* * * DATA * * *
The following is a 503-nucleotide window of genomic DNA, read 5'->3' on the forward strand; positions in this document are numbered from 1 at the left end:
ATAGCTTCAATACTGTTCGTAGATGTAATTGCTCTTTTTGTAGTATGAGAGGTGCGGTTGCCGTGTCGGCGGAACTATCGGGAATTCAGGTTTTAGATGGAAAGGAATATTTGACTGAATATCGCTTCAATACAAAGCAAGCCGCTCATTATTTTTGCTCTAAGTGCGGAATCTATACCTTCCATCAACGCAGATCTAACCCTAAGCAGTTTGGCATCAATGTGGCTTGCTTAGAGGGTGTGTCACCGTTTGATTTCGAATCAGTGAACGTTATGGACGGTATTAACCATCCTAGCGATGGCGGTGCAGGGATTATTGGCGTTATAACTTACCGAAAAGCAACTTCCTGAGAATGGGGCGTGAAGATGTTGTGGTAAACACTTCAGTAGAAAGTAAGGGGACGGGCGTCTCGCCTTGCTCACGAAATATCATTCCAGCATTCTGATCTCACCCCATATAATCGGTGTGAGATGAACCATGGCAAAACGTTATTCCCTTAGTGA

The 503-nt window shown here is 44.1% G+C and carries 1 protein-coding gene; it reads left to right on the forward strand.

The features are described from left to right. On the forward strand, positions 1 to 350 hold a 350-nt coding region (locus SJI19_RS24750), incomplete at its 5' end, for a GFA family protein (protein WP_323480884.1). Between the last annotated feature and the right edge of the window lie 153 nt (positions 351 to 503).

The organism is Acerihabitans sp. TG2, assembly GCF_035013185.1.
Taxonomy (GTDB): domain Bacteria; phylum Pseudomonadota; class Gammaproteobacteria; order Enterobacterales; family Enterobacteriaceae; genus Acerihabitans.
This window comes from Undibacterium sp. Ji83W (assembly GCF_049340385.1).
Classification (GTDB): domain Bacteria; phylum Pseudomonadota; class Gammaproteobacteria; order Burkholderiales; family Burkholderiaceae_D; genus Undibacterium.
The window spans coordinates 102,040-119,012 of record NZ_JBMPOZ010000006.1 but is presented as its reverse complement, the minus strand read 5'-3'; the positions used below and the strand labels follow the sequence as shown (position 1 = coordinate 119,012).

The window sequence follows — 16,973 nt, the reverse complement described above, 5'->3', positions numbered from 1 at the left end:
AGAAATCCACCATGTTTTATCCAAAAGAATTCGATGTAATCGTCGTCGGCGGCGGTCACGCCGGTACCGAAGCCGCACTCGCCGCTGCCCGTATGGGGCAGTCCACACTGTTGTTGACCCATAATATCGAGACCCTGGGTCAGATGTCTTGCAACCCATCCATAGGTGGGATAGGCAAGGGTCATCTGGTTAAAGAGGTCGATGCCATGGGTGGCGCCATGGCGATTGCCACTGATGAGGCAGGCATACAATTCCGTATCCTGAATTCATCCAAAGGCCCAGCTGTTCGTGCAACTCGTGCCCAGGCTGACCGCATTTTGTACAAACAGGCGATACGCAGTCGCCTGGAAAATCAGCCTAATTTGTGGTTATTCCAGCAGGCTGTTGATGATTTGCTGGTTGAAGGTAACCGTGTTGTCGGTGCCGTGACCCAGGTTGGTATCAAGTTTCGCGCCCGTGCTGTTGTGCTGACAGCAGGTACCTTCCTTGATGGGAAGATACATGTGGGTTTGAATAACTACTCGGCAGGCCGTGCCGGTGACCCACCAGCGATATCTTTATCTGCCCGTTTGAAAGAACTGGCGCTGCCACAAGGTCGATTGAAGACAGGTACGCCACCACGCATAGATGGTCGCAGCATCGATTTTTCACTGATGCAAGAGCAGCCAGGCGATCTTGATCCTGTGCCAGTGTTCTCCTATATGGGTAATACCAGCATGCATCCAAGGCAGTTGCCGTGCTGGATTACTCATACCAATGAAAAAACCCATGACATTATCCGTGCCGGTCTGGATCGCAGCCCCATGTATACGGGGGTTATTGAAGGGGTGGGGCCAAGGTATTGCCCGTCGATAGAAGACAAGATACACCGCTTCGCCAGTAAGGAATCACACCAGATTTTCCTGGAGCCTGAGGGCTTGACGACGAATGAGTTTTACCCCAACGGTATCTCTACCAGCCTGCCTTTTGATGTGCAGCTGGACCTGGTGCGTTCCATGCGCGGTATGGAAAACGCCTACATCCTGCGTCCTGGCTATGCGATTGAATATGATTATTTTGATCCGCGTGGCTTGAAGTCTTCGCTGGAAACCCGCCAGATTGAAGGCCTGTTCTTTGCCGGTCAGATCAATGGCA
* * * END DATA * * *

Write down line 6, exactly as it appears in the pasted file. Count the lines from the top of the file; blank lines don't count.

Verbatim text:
Taxonomy (GTDB): domain Bacteria; phylum Pseudomonadota; class Gammaproteobacteria; order Enterobacterales; family Enterobacteriaceae; genus Acerihabitans.